The lower the dose and the blood levels, the less will be the nephrotoxicity. When cyclosporine doses are well regulated, the chronic nephrotoxicity will only very slowly damage the kidney, over many, many years, and I don't think that it is something that you should obsess over. Before cyclosporine, the good kidneys lasted ten years, and many for far fewer years. Cyclo is our friend--with enemy potential, but the enemy can be kept at bay with good followup. One day we will replace it with a better drug--and in the case of most kids transplanted in the cyclo era, it will be before cyclo has done too much dirty work. I think that the nephrotoxicity is more progressive in kids who are not well-hydrated, and that is why I think that kids on cyclo should take plenty of salt and fluid--by that I mean a normal amount of salt, not be restricted, and take a lot of fluid. Some of this recommendation is based on data that we gathered at Stanford when I was there, and which we are just now putting together and making public.
Also, as the kidney is in the body longer, the lower the blood level of cyclosporine needed to keep rejection at bay. Much higher levels are needed initially post-transplant than are needed down the pike. By 6 months to a year post-transplant, the blood levels needed stabilize. Lowering the amount in blood lowers the severity of the chronic nephrotoxicity induced.
Hypertention occurs in 75-80% of patients on cyclo in the early post-transplant period, and at 6 months post-transplant 50-60% of pediatric patients taking cyclo post-transplant are still on anti-hypertensive drugs. It is tied up in the effect on the kidney of cyclo. All one can do is to treat it. There is some evidence that the gingival hyperplasia (overgrowth of the gums) that cyclo can cause also is aggravated by one particular anti-hypertensive drug called nifedipine (Procardia or Adalat are the trade names in the US) so I avoid that drug except for short-term use in patients on cyclo. In some patients with hypertension from cyclo some mild salt restriction may be indicated, but I think that it is not indicated in most--normal, not excessive salt intake is best--ie 4 grams of sodium in a big kid per day. Cyclo cuts down the blood flow to the filters, the glomeruli, and it is there that renin is made, which is a hormone that regulates blood pressure. Salt restriction reduces blood volume which reduces glomerular blood flow and will result in more renin production and higher BP. In addition the decreased blood flow to the kidney from the decreased blood flow will aggravate the nephrotoxicity.
Regarding infection, cyclo suppresses IL-2 which is a protein that is instrumental in regulating the activity of T-lymphocytes, which are the type of white blood cell that attacks the kidney in rejection. These same cells are important in fighting infection, particularly certain types of infection, like CMV and EBV viruses and funguses. With current regulation of cyclosporine doses, and the fact that we use much less prednisone after transplant than we used to use, infection is becoming less and less of a problem. The risk of infection is greatest in the first weeks and months post-transplant. Personally, I only keep kids out of school for 4-6 weeks after transplant now, since the risks are so much lower that they will catch something than in the past--unless it is the middle of a particularly bad season of flu, RSV, or if the child hasn't had chickenpox, chickenpox.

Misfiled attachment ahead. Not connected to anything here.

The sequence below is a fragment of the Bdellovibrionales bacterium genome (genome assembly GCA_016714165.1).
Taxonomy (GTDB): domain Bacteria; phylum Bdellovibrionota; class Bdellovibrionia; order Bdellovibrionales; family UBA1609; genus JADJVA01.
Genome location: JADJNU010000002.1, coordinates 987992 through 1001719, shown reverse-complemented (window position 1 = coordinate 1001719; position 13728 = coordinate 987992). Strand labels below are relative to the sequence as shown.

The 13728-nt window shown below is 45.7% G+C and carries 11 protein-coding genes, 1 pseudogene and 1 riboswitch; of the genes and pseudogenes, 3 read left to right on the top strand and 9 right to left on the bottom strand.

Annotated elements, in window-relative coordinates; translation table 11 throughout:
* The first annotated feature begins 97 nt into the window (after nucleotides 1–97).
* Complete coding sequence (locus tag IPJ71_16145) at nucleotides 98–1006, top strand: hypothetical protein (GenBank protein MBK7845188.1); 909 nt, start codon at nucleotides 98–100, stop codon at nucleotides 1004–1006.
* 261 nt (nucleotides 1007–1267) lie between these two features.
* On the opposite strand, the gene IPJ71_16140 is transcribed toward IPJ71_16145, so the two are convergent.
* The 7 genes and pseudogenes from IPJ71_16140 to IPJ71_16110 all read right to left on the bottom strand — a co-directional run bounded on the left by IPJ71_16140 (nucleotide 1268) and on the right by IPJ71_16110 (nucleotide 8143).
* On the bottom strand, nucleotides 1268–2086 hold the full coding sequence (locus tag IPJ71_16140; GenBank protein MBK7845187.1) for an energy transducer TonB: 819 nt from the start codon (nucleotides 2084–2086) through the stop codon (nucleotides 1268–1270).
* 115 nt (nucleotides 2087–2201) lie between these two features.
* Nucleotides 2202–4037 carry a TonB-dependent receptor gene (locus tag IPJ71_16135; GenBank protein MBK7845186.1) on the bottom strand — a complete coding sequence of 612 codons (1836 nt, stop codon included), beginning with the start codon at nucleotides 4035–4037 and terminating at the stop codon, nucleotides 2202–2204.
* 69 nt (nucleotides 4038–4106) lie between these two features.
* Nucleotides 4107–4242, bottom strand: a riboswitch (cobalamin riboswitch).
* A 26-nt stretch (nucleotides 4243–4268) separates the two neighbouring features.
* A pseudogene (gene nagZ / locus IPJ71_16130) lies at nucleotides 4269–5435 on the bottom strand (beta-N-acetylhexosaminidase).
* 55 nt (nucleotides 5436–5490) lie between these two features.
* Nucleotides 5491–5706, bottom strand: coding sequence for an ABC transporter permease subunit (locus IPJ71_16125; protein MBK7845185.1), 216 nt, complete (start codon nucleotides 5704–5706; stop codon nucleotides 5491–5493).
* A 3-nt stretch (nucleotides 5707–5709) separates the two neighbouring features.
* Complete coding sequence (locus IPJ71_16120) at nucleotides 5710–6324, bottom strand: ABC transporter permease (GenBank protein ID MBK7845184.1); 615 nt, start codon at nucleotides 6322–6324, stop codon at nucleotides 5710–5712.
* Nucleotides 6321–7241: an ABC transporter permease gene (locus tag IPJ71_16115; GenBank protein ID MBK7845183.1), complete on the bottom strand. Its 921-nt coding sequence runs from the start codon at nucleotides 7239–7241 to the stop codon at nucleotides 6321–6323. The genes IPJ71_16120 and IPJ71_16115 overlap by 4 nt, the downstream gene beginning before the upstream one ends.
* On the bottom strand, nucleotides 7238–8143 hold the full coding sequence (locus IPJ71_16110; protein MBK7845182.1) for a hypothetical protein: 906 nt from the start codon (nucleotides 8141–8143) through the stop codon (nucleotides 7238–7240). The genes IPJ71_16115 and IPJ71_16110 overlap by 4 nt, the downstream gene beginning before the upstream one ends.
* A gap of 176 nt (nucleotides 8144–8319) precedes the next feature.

Regarding the long term risk of cancer--we don't know enough here yet, but certainly kids on long-term cyclo (years), depending on dose, are at a higher risk of cancer. Having rejection episodes and having the amount of immunosuppression raised periodically increases the risk. This risk is not just from cyclo--but from the overall amount of immunosuppression given--so amount and time are probably the crucial factors--plus a big input of individual susceptibility.
The reasons that immunosupression increase cancer risk are not completely understood. We think that all of us periodically have a wild cell start to multiply rapidly and form a cancer and that our immune systems sense those early cancer cells as foreign and destroy them. It therefore makes sense that the person on immunosuppression is more susceptible to cancer. The susceptibility is somewhat more the stronger the immunosupression and the longer it is given.
But I want to make it clear, when I talk about increased susceptibility, I don't mean that it is inevitable--I mean that the incidence is higher than in the general population, so patients and doctors need to be aware--patients need to bring new symptoms to the attention of their doctors, and the doctors need to consider their significance carefully. Most transplant recipients do not get cancer.
A precancerous condition called lymphoproliferative disease occurs once in a while--diagnosed early enough and treated, it will respond to treatment in most cases. It is caused by the EBV virus.
It all comes down to: the transplant recipient must be particularly aware of his/her health and body functions--get regular check-ups and blood draws. I am cautious; I recommend that even my most stable patients have blood drawn every 4-6 weeks and be seen by their nephrologist every 1-3 months, depending on the patient. Now, the aggravating side-effects: hair, hair, hair--dose-related--or rather blood level related--and also related to individual susceptibility. Cyclo encourages hair growth everywhere--head, face ,arms, legs, chest, back, pubes. The kids with darker skin and hair grow more extra hair than the fairer kids--and the hair is blonder in the fair kids so doesn't show so much. In my experience the Hispanic kids who have dark hair have the worst time. It can be removed by any means--delapitories, shaving, wax, but it can be a pain. Cyclo creates lots of Brooke Shields look-a-likes. The other cosmetic side-effect, which most parents don't pick up themselves is that when cyclo is given to young children in the first few years of life it gives them a typical facial bone structure--with prominent brows and cheekbones--not necessarily a problem, just predictable.